"You've got the right idea," Marvolo agreed. "On the other hand, if I'd made me own Letty get rid of Merope, we wouldn't have a witch around the house to take care of women things! Isn't that right, Morfin?" He leered again and winked at Amycus's father, who chuckled. The wall-eyed man, Morfin, giggled again, only Amycus had the feeling that he wasn't really paying any mind to the conversation.
Amycus's attention also began to wander. He had just realised that there was food at several of the tables nearby. Just to his left, an old man in grey robes was eating what looked like a tantalisingly chunky stew. Amycus's stomach growled painfully. He forced himself to look away. But he couldn't stop himself from smelling. Lovely cooked animals and grease; it was all he could do not to cry.
Marvolo must have noticed, because he said, "Aw now, boy, what's the matter?" He didn't say it in a caring way, but rather tauntingly, like Higgleton, the big boy down the road, when he made fun of Amycus.
Mr Carrow glared sharply his son. "Don't you make trouble, boy, or I'll give you some trouble of your own!" His hand hovered over his wand pocket.
Amycus shook his head quickly and blinked back his tears.
"Drink!" said the man with the crazy eyes, and pushed his glass toward Amycus.
The other man laughed hard at that. "That's it, Morfin, he's wanting some of the drink!" He leaned over to speak to Amycus in a confidential whisper. "What's your poison? You take it straight, like your Da?"
Amycus looked at the man, alarmed. He knew what poison was. His Ma's sister brewed poisons. He wouldn't drink poison, and he didn't think his Da would, either. Not willingly, anyway. But the other man seemed to be waiting for some sort of answer. He looked at his father to see whether it was more important to keep quiet, or to answer.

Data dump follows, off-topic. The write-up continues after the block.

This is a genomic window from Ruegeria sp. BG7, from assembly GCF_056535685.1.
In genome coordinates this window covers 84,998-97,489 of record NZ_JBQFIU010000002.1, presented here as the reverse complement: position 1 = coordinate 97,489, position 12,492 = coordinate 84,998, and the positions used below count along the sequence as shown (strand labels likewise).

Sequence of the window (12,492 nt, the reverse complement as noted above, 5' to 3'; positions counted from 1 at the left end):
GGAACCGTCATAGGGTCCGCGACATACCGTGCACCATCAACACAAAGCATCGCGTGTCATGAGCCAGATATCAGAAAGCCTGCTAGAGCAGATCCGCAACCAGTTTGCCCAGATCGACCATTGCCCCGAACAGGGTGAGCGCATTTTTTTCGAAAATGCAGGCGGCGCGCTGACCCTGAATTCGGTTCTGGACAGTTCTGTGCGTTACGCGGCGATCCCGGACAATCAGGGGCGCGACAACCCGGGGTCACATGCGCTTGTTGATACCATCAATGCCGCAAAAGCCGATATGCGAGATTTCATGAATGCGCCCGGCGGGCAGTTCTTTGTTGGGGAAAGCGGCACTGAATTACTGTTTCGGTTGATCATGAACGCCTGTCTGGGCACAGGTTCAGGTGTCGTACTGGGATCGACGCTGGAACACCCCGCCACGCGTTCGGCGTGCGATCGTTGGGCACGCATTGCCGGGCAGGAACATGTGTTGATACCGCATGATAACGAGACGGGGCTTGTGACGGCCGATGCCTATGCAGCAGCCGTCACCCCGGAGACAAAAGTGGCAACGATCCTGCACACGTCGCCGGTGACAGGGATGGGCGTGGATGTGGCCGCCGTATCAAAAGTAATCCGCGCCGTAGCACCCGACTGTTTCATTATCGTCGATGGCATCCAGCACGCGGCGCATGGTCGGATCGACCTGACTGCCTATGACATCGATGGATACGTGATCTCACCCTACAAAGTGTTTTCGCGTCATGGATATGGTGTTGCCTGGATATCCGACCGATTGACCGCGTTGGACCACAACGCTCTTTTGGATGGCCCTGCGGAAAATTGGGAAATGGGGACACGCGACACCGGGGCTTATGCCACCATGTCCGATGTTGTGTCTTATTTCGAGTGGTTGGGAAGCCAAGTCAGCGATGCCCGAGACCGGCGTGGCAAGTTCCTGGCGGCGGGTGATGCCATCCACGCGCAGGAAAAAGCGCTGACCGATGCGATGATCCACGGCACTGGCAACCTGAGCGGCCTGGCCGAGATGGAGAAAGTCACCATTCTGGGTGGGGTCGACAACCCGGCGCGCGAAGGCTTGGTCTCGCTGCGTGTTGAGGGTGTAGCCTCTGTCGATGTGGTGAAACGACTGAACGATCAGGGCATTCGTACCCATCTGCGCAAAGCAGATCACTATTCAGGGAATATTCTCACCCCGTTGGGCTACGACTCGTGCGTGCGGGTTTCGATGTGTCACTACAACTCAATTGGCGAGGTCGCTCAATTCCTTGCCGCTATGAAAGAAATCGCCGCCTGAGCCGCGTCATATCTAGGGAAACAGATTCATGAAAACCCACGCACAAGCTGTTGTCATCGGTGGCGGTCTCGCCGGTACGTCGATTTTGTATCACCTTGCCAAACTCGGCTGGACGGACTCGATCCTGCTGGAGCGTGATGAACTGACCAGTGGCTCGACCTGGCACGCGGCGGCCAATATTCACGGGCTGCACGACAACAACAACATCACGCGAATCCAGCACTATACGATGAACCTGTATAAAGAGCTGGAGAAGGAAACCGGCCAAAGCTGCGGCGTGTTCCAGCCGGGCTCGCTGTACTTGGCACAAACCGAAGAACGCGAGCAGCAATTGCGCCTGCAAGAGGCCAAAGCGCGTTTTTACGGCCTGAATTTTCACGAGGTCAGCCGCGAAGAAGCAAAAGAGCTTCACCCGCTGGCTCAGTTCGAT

Mr Carrow also seemed to be weighing two options, and then slid his glass abruptly over to Amycus. "Go on, then, take a swig. Put some hair on your chest, that will!" He said this to Amycus, but smirked at the other man.
Amycus took a deep breath. He knew what kind of drink was in that glass. It was the kind that took your breath away and made you feel like fire on your insides. He glanced at his father, who had a look in his eye that said, 'You'd better not do anything stupid'. Amycus knew that meant he would have to drink it all. But, maybe, if he did it, his Da would get him some of that stew afterwards.
He grasped the greasy glass in his fist and lifted it to his lips; the pungent, sweet-bitter smell stung his nose. He closed his eyes and took a big mouthful, forcing it down. He tried not to cough, but it knocked the wind out of him, and then he was spluttering and his eyes were tearing, and it was all he could do to put the glass safely down on the table without spilling it all down his jersey.
"For Chrissake!" Mr Carrow said in disgust, snatching his glass back. Morfin whooped with delight, whilst Marvolo laughed heartily.
"Aw, there now, he's still a wee one after all," Marvolo said. "But maybe this is more to his liking." He grinned and pushed his own mug across the table.
Amycus shook his head, still coughing, but his father pinched his arm and growled, "You thank Mr Gaunt and take a drink!"
Amycus had to clear his throat several times before he was able to croak out, "Thank you, Mr Gaunt."
Feeling utterly miserable, he pulled the mug closer and sniffed at it. It smelled earthy, almost bread-like. His stomach was roiling now from the first drink; he just hoped he wouldn't be sick.
This time, he took a smaller sip and let the liquid roll slowly over his tongue. It felt cool to his still-raw throat, although he didn't much care for the taste. At least he felt the edge coming off of his hunger.
"That's enough," his father snapped, taking away the mug. "Greedy whelp." But he didn't sound quite so angry anymore.
"Let him have it, Avilus," said Marvolo, still chuckling. "Looks like he's got a taste for mead."
Avilus grudgingly let go of the mug. "I'll get the next round."
"Kind of you, Avilus." Marvolo nodded and smiled like Jinty's monkey.
Avilus glared at Amycus as he stood to go to the bar. The boy tried to shrink down into himself. He wished that the monkey-man could be his Da. He was ever so much nicer.